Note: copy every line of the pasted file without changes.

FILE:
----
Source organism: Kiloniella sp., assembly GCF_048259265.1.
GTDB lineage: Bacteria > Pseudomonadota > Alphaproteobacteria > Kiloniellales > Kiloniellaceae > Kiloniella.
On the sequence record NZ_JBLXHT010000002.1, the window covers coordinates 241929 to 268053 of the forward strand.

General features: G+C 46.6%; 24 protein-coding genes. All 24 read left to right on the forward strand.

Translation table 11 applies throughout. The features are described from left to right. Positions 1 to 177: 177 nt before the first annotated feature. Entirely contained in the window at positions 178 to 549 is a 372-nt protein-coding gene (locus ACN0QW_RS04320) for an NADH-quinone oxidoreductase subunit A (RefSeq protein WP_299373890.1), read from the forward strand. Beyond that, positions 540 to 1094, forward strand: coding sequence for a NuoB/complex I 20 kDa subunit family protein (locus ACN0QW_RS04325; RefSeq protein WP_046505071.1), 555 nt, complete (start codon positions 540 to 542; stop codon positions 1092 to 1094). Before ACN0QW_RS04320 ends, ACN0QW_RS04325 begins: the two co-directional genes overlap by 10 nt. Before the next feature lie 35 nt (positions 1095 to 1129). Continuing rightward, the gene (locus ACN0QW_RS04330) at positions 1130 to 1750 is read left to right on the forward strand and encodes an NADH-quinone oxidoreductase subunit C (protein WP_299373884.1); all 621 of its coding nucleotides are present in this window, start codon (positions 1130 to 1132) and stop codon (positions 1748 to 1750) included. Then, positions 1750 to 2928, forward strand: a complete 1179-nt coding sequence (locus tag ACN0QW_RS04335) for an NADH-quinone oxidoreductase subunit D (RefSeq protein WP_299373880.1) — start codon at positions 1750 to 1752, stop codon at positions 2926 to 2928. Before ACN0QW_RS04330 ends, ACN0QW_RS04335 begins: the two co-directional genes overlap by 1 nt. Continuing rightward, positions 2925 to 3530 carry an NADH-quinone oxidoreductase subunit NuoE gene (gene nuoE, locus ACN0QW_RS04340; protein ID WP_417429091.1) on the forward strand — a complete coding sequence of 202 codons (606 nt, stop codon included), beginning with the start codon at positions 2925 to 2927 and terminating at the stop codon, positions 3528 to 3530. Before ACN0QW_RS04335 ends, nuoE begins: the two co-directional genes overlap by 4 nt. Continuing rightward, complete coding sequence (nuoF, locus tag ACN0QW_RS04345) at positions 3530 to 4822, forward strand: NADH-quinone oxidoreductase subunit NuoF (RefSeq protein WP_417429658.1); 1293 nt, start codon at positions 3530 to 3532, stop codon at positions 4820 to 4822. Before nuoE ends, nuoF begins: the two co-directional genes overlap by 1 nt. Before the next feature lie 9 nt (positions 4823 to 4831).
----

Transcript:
Source organism: Kiloniella sp., assembly GCF_048259265.1.
GTDB lineage: Bacteria > Pseudomonadota > Alphaproteobacteria > Kiloniellales > Kiloniellaceae > Kiloniella.
On the sequence record NZ_JBLXHT010000002.1, the window covers coordinates 241929 to 268053 of the forward strand.

General features: G+C 46.6%; 24 protein-coding genes. All 24 read left to right on the forward strand.

Translation table 11 applies throughout. The features are described from left to right. Positions 1 to 177: 177 nt before the first annotated feature. Entirely contained in the window at positions 178 to 549 is a 372-nt protein-coding gene (locus ACN0QW_RS04320) for an NADH-quinone oxidoreductase subunit A (RefSeq protein WP_299373890.1), read from the forward strand. Beyond that, positions 540 to 1094, forward strand: coding sequence for a NuoB/complex I 20 kDa subunit family protein (locus ACN0QW_RS04325; RefSeq protein WP_046505071.1), 555 nt, complete (start codon positions 540 to 542; stop codon positions 1092 to 1094). Before ACN0QW_RS04320 ends, ACN0QW_RS04325 begins: the two co-directional genes overlap by 10 nt. Before the next feature lie 35 nt (positions 1095 to 1129). Continuing rightward, the gene (locus ACN0QW_RS04330) at positions 1130 to 1750 is read left to right on the forward strand and encodes an NADH-quinone oxidoreductase subunit C (protein WP_299373884.1); all 621 of its coding nucleotides are present in this window, start codon (positions 1130 to 1132) and stop codon (positions 1748 to 1750) included. Then, positions 1750 to 2928, forward strand: a complete 1179-nt coding sequence (locus tag ACN0QW_RS04335) for an NADH-quinone oxidoreductase subunit D (RefSeq protein WP_299373880.1) — start codon at positions 1750 to 1752, stop codon at positions 2926 to 2928. Before ACN0QW_RS04330 ends, ACN0QW_RS04335 begins: the two co-directional genes overlap by 1 nt. Continuing rightward, positions 2925 to 3530 carry an NADH-quinone oxidoreductase subunit NuoE gene (gene nuoE, locus ACN0QW_RS04340; protein ID WP_417429091.1) on the forward strand — a complete coding sequence of 202 codons (606 nt, stop codon included), beginning with the start codon at positions 2925 to 2927 and terminating at the stop codon, positions 3528 to 3530. Before ACN0QW_RS04335 ends, nuoE begins: the two co-directional genes overlap by 4 nt. Continuing rightward, complete coding sequence (nuoF, locus tag ACN0QW_RS04345) at positions 3530 to 4822, forward strand: NADH-quinone oxidoreductase subunit NuoF (RefSeq protein WP_417429658.1); 1293 nt, start codon at positions 3530 to 3532, stop codon at positions 4820 to 4822. Before nuoE ends, nuoF begins: the two co-directional genes overlap by 1 nt. Before the next feature lie 9 nt (positions 4823 to 4831).